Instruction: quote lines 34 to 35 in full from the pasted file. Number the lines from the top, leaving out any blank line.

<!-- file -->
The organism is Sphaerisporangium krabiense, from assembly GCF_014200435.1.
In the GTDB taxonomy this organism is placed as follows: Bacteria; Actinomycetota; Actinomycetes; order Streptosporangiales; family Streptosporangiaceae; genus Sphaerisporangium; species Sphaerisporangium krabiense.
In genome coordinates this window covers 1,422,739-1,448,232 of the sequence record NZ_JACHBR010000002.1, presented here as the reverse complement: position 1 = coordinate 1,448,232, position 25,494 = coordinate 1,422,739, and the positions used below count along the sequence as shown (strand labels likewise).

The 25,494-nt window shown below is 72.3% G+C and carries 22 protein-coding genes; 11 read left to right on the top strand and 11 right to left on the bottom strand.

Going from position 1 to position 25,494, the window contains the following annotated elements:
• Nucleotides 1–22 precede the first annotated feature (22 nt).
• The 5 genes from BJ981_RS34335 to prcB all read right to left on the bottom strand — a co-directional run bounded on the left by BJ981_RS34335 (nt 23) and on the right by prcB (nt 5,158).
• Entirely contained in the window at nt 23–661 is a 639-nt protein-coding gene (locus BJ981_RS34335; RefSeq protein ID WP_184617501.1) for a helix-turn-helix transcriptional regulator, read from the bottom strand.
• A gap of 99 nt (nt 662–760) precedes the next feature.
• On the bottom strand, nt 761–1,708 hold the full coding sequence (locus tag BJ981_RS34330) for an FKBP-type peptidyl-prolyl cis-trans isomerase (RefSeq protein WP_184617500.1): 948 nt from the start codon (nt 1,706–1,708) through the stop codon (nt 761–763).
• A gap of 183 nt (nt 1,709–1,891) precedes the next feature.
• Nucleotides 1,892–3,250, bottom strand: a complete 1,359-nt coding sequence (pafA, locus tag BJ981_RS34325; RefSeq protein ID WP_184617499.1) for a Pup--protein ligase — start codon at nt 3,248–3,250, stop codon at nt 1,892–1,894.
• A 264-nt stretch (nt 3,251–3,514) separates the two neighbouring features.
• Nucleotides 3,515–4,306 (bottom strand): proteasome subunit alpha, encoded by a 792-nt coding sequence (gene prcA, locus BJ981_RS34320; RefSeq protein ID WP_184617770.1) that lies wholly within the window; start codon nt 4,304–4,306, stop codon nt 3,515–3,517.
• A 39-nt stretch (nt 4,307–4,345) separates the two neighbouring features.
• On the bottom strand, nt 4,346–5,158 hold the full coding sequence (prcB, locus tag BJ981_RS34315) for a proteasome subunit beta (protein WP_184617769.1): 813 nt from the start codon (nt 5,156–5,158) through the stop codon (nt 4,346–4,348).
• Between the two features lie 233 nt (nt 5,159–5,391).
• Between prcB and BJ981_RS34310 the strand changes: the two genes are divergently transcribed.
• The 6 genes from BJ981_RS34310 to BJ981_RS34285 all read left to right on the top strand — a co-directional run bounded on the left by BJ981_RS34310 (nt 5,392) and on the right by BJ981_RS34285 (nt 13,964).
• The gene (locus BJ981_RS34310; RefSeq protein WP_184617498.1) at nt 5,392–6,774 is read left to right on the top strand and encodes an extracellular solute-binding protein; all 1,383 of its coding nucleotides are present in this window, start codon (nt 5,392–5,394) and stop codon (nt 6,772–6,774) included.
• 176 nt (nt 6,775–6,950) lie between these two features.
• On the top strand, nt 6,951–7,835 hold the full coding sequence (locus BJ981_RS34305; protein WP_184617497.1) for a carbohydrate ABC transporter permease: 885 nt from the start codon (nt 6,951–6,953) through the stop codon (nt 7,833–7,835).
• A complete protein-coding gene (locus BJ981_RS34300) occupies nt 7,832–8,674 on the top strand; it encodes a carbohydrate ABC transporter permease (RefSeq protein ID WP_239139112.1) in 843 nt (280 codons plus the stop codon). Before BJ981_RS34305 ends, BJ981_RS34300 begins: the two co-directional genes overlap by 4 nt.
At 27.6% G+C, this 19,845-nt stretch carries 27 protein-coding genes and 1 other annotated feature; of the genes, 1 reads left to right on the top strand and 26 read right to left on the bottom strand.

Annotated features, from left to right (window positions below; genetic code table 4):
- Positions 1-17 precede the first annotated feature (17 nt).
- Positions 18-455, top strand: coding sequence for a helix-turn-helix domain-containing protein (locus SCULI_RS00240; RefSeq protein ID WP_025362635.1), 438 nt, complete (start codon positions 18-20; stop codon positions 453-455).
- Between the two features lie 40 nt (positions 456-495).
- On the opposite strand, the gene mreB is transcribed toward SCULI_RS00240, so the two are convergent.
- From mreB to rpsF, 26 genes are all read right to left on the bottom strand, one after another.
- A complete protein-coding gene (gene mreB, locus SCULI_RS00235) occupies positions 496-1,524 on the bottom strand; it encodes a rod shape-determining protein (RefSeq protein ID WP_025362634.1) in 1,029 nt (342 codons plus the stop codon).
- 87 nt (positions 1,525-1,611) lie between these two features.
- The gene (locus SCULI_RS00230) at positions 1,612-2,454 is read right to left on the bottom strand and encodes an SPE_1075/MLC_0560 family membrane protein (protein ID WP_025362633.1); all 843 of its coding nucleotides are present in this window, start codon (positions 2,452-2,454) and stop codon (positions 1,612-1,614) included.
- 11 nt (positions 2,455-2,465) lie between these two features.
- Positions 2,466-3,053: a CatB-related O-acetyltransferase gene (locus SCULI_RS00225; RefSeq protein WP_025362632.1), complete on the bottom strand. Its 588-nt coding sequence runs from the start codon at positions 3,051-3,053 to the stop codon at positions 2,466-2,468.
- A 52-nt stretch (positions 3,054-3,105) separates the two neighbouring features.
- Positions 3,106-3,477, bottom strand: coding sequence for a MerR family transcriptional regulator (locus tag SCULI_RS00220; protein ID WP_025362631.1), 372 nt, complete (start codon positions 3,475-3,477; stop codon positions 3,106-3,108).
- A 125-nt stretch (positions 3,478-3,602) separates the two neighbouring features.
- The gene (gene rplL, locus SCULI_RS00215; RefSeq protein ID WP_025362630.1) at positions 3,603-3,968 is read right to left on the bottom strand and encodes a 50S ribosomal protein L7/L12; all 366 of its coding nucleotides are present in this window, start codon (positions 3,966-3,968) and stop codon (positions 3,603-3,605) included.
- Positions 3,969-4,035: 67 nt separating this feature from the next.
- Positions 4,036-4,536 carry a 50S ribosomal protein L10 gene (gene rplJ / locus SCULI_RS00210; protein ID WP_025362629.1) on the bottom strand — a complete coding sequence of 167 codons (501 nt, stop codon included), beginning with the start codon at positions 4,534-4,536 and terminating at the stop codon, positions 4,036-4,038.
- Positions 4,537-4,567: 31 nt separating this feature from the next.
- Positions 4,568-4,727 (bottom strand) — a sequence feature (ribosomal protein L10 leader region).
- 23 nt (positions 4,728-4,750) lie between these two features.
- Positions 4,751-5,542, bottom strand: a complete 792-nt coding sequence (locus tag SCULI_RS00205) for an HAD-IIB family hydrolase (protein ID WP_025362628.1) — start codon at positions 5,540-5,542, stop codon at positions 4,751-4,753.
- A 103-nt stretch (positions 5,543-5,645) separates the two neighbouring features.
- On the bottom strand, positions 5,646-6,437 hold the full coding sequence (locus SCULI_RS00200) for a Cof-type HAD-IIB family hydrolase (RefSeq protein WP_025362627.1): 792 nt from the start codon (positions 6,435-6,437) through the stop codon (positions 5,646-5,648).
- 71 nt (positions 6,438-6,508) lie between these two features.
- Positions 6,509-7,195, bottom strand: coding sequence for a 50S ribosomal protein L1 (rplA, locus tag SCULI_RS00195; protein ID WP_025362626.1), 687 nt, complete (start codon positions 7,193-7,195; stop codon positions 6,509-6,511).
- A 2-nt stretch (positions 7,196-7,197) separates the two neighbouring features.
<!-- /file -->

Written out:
- 11 nt (positions 2,455-2,465) lie between these two features.
- Positions 2,466-3,053: a CatB-related O-acetyltransferase gene (locus SCULI_RS00225; RefSeq protein WP_025362632.1), complete on the bottom strand. Its 588-nt coding sequence runs from the start codon at positions 3,051-3,053 to the stop codon at positions 2,466-2,468.